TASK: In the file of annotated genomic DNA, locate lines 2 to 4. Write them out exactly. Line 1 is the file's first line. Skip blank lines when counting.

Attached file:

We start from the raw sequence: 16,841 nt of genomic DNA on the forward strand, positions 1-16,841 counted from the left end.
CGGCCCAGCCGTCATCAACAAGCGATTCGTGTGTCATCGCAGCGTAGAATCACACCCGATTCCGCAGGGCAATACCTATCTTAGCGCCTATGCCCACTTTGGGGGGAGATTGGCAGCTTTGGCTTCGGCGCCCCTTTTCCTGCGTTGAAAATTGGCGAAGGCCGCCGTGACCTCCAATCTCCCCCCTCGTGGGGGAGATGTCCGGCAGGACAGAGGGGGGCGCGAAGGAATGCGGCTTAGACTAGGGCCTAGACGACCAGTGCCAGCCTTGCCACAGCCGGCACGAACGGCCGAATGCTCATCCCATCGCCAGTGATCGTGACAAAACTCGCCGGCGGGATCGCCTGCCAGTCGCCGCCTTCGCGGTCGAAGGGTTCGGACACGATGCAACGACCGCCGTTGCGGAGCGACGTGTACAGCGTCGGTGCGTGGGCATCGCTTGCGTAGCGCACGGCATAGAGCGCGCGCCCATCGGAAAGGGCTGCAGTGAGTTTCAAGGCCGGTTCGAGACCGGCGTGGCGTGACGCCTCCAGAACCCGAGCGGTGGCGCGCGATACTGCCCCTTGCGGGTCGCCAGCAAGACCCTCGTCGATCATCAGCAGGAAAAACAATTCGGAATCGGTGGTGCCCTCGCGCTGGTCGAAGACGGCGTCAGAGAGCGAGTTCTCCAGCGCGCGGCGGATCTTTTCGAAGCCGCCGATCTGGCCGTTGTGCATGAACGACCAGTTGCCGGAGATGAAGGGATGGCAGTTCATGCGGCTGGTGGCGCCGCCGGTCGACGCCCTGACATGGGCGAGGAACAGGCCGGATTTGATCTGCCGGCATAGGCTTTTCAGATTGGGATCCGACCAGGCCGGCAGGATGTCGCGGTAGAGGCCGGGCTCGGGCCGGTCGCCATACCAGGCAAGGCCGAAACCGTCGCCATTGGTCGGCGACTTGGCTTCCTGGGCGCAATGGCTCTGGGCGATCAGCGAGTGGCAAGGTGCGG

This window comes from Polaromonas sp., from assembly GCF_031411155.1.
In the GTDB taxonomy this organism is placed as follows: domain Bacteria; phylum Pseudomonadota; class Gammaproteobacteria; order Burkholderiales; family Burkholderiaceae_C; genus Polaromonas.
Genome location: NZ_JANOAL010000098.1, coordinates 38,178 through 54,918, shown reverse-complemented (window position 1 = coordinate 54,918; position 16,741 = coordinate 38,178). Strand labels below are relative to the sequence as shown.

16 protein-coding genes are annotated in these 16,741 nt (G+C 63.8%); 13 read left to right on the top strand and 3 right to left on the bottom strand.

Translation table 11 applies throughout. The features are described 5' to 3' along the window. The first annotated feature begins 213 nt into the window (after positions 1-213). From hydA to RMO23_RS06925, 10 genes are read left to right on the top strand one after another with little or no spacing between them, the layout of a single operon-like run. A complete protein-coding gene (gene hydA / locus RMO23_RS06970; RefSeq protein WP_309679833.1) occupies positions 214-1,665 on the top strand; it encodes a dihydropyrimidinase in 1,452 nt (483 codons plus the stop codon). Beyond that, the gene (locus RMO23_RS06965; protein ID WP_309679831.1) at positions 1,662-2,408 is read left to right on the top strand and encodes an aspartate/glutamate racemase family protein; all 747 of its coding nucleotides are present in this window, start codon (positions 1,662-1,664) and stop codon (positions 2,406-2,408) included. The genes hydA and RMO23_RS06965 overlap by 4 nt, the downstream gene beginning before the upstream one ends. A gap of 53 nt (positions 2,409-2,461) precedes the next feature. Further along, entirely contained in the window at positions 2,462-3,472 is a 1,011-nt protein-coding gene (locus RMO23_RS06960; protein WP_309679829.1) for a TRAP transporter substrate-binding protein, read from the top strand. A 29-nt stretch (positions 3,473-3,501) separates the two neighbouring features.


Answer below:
CGGCCCAGCCGTCATCAACAAGCGATTCGTGTGTCATCGCAGCGTAGAATCACACCCGATTCCGCAGGGCAATACCTATCTTAGCGCCTATGCCCACTTTGGGGGGAGATTGGCAGCTTTGGCTTCGGCGCCCCTTTTCCTGCGTTGAAAATTGGCGAAGGCCGCCGTGACCTCCAATCTCCCCCCTCGTGGGGGAGATGTCCGGCAGGACAGAGGGGGGCGCGAAGGAATGCGGCTTAGACTAGGGCCTAGACGACCAGTGCCAGCCTTGCCACAGCCGGCACGAACGGCCGAATGCTCATCCCATCGCCAGTGATCGTGACAAAACTCGCCGGCGGGATCGCCTGCCAGTCGCCGCCTTCGCGGTCGAAGGGTTCGGACACGATGCAACGACCGCCGTTGCGGAGCGACGTGTACAGCGTCGGTGCGTGGGCATCGCTTGCGTAGCGCACGGCATAGAGCGCGCGCCCATCGGAAAGGGCTGCAGTGAGTTTCAAGGCCGGTTCGAGACCGGCGTGGCGTGACGCCTCCAGAACCCGAGCGGTGGCGCGCGATACTGCCCCTTGCGGGTCGCCAGCAAGACCCTCGTCGATCATCAGCAGGAAAAACAATTCGGAATCGGTGGTGCCCTCGCGCTGGTCGAAGACGGCGTCAGAGAGCGAGTTCTCCAGCGCGCGGCGGATCTTTTCGAAGCCGCCGATCTGGCCGTTGTGCATGAACGACCAGTTGCCGGAGATGAAGGGATGGCAGTTCATGCGGCTGGTGGCGCCGCCGGTCGACGCCCTGACATGGGCGAGGAACAGGCCGGATTTGATCTGCCGGCATAGGCTTTTCAGATTGGGATCCGACCAGGCCGGCAGGATGTCGCGGTAGAGGCCGGGCTCGGGCCGGTCGCCATACCAGGCAAGGCCGAAACCGTCGCCATTGGTCGGCGACTTGGCTTCCTGGGCGCAATGGCTCTGGGCGATCAGCGAGTGGCAAGGTGCGG

This window comes from Polaromonas sp., from assembly GCF_031411155.1.
In the GTDB taxonomy this organism is placed as follows: domain Bacteria; phylum Pseudomonadota; class Gammaproteobacteria; order Burkholderiales; family Burkholderiaceae_C; genus Polaromonas.